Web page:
STL Hosts International Workshop on Soft Law
On November 13, Peking University School of Transnational Law (STL) hosted an international workshop on soft law: The Use of Soft Law by National Courts and Public Authorities: An EU-China Comparison. The workshop was jointly organized by STL and China-EU School of Law at the China University of Political Science and Law. It brought together leading scholars, from China and abroad, to study the opportunities and challenges of soft law, and explore the application and innovation of soft law in the fields of finance, economics, environmental policy and public safety. The workshop was moderated by STL’s faculty while speakers included professors from University of Helsinki, University of Milano, Aix-Marseille University, Maastricht Univerisity, Beijing University of Aeronautics and Astronautics, and University of Macao.
STL Dean Philip McConnaughay, Maastricht University Professor Mariolina Eliantonio, and STL Professors, JIN Zining and Francis Snyder, first delivered welcoming remarks expressing their gratitude to all the participants and introducing the workshop program.
The workshop was divided into four sessions on the following themes: “Opportunities and Challenges of Soft Law,” “Use of Soft Law by Public Authorities in the Financial and Economic Fields,” “Use of Soft Law by Public Authorities in the Protection of Values Related to Environment and Public Health,” and “Soft Law and Standards for Legal Innovation.”
The first session was chaired by STL Assistant Professor MAO Shaowei. Emilia Korkea-Aho, Associate Professor at University of Helsinki and a visiting scholar at Yale University, first raised the question: “How to study soft law” and proposed three dichotomies to help answer that question: “doctrinal research” and “socio-legal research”, “qualitative research” and “quantitative research”, “historical research” and “comparative research.” Then she switched the question from “how to study soft law” to “why to study soft law”. Professor BI Honghai from Beijing University of Aeronautics and Astronautics gave an overview of soft law in China and put forward the question of “why soft law can be called ‘law’.” STL Professor HUANG Hui discussed the guiding cases as soft law in Chinese judicial practice, while STL Professor JIN Zining took environmental lawsuits as examples and explored the administrative “Opinion Letter” as soft law in PRC’s Courts. In the Q&A session, the students present actively proposed their own thoughts on the issues raised to the scholars.
STL Professor Douglas Levene chaired the second session. STL Professor Sang Yop Kang, cited the Korean National Pension Service (NPS) as an example illustrating how shareholder activism functions as soft law. From the perspective of comparative law, Nathalie Rubio, a scholar at Aix-Marseille University, explored the use of EU soft law by Member States in the fields of EU competition and State Aids Law. STL Professor Duncan Alford, used the operation of Supervisory Colleges in EU banking supervision as a case study of how “soft law” became “hard law”. Jacopo Alberti, Professor from University of Milano, introduced the soft law of the European Securities and Markets Authority (ESMA) and explored the reception of EU financial soft law in Italy and other EU Member States.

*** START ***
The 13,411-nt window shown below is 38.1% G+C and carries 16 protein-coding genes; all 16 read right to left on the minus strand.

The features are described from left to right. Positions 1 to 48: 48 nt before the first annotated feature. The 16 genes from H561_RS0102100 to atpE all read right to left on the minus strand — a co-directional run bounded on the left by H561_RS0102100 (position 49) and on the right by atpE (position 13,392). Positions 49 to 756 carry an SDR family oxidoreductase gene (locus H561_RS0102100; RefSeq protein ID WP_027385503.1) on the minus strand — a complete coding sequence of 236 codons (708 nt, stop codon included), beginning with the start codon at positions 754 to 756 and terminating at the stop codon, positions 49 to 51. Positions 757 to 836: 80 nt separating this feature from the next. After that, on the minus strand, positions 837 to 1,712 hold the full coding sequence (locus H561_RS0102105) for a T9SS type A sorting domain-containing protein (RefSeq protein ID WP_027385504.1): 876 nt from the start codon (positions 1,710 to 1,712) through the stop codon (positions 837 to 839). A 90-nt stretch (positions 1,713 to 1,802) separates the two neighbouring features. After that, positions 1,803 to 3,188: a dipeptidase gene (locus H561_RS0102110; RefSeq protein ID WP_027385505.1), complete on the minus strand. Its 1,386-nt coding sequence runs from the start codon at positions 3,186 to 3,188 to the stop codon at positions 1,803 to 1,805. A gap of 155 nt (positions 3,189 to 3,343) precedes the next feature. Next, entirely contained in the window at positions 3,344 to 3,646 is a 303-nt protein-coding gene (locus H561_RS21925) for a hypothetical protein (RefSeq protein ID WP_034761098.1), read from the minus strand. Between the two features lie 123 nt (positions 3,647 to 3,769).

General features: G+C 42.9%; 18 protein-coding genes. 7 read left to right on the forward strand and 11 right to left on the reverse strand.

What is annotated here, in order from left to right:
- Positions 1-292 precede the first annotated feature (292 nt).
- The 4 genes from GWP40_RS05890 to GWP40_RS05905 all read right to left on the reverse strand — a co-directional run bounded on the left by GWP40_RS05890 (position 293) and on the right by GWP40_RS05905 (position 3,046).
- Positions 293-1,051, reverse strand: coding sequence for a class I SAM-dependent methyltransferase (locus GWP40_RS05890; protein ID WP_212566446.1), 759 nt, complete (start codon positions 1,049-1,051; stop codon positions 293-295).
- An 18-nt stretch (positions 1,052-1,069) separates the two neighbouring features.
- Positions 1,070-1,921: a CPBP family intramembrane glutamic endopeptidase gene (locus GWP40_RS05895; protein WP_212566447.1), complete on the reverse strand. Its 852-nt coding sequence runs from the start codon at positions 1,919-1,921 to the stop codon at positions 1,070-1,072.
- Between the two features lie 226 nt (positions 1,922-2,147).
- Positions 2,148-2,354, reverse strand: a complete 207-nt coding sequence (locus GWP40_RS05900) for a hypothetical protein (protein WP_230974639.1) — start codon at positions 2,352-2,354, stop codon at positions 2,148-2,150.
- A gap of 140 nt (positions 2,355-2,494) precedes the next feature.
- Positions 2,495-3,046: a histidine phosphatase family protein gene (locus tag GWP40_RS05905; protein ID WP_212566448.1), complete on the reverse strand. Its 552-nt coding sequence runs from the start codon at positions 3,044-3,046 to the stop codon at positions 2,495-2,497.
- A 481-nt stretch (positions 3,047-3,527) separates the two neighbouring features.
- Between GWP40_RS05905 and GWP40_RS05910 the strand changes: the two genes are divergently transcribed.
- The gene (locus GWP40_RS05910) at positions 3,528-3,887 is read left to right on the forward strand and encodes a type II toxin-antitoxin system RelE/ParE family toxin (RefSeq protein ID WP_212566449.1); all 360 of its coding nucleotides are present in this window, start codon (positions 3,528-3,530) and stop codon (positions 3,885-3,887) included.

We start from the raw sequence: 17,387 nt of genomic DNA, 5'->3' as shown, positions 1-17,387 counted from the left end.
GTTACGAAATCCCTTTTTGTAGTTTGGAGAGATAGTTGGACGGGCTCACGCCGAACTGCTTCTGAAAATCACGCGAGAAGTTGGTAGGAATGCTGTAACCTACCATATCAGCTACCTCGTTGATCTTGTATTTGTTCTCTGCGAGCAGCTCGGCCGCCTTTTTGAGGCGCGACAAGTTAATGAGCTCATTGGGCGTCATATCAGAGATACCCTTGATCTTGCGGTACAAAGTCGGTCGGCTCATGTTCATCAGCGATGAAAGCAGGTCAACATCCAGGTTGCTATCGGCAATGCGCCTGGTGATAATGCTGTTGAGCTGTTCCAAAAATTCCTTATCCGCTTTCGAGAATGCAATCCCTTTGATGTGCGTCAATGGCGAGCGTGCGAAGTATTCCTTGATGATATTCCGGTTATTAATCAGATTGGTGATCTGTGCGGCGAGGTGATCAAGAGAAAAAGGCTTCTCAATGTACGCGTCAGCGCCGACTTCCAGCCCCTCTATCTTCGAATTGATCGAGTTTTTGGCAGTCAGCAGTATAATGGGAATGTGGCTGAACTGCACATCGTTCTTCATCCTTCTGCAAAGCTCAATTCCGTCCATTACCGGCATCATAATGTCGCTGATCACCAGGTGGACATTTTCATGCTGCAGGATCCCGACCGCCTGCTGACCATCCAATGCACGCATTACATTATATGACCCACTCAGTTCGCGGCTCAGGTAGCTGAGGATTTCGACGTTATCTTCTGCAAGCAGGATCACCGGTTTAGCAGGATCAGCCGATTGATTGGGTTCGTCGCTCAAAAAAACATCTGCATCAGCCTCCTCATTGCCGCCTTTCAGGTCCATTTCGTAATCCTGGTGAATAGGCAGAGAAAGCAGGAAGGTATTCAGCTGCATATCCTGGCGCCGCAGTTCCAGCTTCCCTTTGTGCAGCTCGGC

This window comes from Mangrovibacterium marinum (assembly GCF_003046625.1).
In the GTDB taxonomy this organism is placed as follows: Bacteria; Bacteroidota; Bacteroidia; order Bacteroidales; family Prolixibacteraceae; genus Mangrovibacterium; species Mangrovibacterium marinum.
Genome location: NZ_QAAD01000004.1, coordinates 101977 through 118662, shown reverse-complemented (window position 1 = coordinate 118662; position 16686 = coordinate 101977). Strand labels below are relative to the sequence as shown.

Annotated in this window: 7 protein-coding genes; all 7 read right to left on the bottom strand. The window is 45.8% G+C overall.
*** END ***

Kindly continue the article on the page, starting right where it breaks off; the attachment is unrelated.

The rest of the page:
The third session was chaired by STL Professor Thomas Yunlong Man. Professor Eliantonio explored the EU environmental soft law and its effects at the national level from a comparative perspective. STL Assistant Professor Stephen Minas conducted an analysis of the current situation and explored the role of soft law in making finance environmentally sustainable in the EU and China. STL Assistant Professor CAO Fei discussed soft Law and the medical duty of care from the perspective of Chinese practitioners. Du Li, Assistant Professor at University of Macao, introduced the development of genetic technology and genetic research in China, and analyzed the role of soft law in promoting responsible and sustainable research and clinical practice.
The fourth session was chaired by STL Assistant Professor Joy Xiang. The author of Supreme People’s Court Monitor, STL Distinguished Scholar in Residence, Susan Finder, presented her observations and comments on China’s evolving soft case law system. STL Professor Mark Feldman, explored the development of soft law in a transnational context by tackling the G20 principles for Quality Infrastructure Investment and the Green Investment Principles for the Belt and Road. Rostam Neuwirth, Professor at University of Macau, also a visiting professor at STL, referred to the BRICS International Rule of Law Forum and analyzed the soft law nature of the treaties, as well as other materials produced by the BRICS Summit Meetings.
Maastricht Univerisity Professor Mariolina Eliantonio, and STL Professor Francis Snyder, delivered the closing speech. Professor Eliantonio summarized the content of the workshop and expressed her expectations for the development of soft law research while Professor Snyder concluded by once again thanking all participants. He hoped that the seminar would serve as an inspiring and rewarding experience that would allow the participants as well as the audience to productively engage the ever-growing field of soft law.